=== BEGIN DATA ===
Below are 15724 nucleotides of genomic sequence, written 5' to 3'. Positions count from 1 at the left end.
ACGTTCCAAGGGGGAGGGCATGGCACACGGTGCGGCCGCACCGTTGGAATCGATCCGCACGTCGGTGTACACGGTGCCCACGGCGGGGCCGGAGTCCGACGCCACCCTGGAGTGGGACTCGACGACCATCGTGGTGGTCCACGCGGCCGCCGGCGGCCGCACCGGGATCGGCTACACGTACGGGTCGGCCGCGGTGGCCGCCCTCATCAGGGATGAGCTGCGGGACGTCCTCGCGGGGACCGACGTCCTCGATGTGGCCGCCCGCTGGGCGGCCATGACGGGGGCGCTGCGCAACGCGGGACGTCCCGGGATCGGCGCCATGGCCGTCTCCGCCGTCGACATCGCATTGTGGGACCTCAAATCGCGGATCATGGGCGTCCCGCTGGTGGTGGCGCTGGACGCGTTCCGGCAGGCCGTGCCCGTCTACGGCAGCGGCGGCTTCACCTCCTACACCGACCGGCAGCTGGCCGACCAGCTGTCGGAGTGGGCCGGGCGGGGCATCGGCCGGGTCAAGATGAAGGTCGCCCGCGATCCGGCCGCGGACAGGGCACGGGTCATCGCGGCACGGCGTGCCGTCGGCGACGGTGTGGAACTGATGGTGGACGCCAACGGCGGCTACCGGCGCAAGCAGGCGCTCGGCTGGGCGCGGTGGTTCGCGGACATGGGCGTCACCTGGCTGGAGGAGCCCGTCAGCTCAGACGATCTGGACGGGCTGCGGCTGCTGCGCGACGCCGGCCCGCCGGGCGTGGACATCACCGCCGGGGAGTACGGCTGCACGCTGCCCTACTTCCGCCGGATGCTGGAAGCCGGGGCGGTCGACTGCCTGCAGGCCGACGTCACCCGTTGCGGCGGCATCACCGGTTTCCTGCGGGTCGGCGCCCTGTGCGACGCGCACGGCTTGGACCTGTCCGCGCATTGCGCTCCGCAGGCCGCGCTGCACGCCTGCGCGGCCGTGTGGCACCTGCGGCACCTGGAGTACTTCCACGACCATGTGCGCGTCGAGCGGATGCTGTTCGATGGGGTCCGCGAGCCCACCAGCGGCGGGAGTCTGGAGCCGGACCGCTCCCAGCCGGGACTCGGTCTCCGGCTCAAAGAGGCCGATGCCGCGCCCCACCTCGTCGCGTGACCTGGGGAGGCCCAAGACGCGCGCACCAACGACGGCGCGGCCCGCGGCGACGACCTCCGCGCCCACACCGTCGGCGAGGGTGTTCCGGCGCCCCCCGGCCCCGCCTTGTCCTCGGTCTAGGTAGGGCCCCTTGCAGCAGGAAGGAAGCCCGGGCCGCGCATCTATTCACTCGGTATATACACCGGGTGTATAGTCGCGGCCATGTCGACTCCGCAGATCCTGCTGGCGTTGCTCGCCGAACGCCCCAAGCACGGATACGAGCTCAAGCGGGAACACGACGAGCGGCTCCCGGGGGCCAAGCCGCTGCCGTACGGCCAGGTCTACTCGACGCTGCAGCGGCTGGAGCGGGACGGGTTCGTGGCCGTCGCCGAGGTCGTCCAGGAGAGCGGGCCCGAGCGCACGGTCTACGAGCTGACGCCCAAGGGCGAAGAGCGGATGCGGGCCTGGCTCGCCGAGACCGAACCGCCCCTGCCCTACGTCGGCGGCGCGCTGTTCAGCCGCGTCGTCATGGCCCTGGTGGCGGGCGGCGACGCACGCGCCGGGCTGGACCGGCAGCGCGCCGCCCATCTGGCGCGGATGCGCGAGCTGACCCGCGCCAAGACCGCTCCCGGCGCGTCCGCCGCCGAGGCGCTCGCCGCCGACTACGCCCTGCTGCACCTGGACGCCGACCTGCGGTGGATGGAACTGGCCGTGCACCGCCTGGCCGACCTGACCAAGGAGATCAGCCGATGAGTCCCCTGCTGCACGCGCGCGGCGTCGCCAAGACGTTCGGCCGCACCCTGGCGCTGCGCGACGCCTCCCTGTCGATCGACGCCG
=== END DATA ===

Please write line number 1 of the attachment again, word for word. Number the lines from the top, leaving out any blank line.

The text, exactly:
Below are 15724 nucleotides of genomic sequence, written 5' to 3'. Positions count from 1 at the left end.